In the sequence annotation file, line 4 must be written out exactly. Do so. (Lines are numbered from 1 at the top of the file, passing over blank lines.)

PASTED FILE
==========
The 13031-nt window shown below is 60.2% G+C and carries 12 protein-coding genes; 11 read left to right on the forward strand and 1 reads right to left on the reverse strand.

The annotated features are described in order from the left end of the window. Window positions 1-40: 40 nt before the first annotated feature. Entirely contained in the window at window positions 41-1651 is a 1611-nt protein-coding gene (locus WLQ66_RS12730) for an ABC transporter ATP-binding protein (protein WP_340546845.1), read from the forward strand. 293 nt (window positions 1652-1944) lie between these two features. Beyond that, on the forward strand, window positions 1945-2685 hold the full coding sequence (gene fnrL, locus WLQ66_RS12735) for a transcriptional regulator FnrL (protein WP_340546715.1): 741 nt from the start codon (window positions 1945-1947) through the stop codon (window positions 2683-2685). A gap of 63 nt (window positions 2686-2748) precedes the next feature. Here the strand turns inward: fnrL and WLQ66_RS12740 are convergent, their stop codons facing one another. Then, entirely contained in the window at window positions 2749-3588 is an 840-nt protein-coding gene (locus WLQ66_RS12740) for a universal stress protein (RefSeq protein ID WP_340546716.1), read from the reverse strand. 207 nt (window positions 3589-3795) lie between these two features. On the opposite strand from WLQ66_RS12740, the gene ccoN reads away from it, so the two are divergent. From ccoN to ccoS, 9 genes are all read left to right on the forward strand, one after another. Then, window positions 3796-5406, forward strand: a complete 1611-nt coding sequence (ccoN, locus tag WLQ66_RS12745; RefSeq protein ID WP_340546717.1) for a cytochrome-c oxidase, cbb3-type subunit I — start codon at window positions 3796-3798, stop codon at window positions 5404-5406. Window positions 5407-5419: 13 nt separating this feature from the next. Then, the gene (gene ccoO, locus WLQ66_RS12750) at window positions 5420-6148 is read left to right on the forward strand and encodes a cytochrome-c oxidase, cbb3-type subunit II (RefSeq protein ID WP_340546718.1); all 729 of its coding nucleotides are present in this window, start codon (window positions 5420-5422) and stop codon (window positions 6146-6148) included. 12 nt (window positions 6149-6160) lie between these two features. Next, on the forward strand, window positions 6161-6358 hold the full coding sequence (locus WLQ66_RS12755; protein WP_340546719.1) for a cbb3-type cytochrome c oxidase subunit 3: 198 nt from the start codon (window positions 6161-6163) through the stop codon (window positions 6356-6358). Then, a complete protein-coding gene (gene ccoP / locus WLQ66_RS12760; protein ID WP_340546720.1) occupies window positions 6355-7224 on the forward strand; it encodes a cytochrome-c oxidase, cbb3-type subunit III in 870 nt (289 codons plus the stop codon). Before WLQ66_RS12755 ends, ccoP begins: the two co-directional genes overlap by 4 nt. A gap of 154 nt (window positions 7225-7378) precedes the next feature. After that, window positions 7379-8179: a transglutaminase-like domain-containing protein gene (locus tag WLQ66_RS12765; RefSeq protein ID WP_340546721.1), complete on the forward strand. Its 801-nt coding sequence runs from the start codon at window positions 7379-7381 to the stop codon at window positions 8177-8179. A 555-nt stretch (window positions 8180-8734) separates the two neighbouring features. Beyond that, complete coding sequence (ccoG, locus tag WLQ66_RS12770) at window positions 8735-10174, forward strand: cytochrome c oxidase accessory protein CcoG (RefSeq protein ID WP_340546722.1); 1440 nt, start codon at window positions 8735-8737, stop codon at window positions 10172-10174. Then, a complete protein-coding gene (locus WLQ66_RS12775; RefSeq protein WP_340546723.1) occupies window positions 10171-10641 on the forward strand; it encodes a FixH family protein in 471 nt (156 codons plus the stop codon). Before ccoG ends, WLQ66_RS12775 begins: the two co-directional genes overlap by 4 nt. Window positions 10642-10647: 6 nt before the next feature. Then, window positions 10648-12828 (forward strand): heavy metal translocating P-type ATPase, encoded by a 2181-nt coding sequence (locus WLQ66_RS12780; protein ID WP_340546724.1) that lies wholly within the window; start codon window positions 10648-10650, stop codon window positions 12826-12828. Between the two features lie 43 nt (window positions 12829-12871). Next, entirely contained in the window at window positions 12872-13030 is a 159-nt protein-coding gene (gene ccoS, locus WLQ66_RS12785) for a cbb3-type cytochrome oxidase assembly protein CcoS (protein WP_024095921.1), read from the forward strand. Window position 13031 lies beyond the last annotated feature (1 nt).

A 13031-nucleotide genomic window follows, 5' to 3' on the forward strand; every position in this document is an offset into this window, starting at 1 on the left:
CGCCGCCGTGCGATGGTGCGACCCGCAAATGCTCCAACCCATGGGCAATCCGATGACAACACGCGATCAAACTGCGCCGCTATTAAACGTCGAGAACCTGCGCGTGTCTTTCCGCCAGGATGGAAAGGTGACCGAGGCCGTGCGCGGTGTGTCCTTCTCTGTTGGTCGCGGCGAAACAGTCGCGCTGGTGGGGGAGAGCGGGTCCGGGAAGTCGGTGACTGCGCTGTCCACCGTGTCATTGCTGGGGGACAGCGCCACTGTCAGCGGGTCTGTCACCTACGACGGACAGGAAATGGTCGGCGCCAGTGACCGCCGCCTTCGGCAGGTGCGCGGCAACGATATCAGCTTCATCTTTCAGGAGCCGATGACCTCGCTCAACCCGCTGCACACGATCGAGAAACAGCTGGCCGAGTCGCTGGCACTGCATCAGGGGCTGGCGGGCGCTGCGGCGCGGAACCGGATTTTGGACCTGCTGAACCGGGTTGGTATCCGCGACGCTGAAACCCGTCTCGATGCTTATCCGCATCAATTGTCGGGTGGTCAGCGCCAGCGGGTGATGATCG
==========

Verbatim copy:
CGCCGCCGTGCGATGGTGCGACCCGCAAATGCTCCAACCCATGGGCAATCCGATGACAACACGCGATCAAACTGCGCCGCTATTAAACGTCGAGAACCTGCGCGTGTCTTTCCGCCAGGATGGAAAGGTGACCGAGGCCGTGCGCGGTGTGTCCTTCTCTGTTGGTCGCGGCGAAACAGTCGCGCTGGTGGGGGAGAGCGGGTCCGGGAAGTCGGTGACTGCGCTGTCCACCGTGTCATTGCTGGGGGACAGCGCCACTGTCAGCGGGTCTGTCACCTACGACGGACAGGAAATGGTCGGCGCCAGTGACCGCCGCCTTCGGCAGGTGCGCGGCAACGATATCAGCTTCATCTTTCAGGAGCCGATGACCTCGCTCAACCCGCTGCACACGATCGAGAAACAGCTGGCCGAGTCGCTGGCACTGCATCAGGGGCTGGCGGGCGCTGCGGCGCGGAACCGGATTTTGGACCTGCTGAACCGGGTTGGTATCCGCGACGCTGAAACCCGTCTCGATGCTTATCCGCATCAATTGTCGGGTGGTCAGCGCCAGCGGGTGATGATCG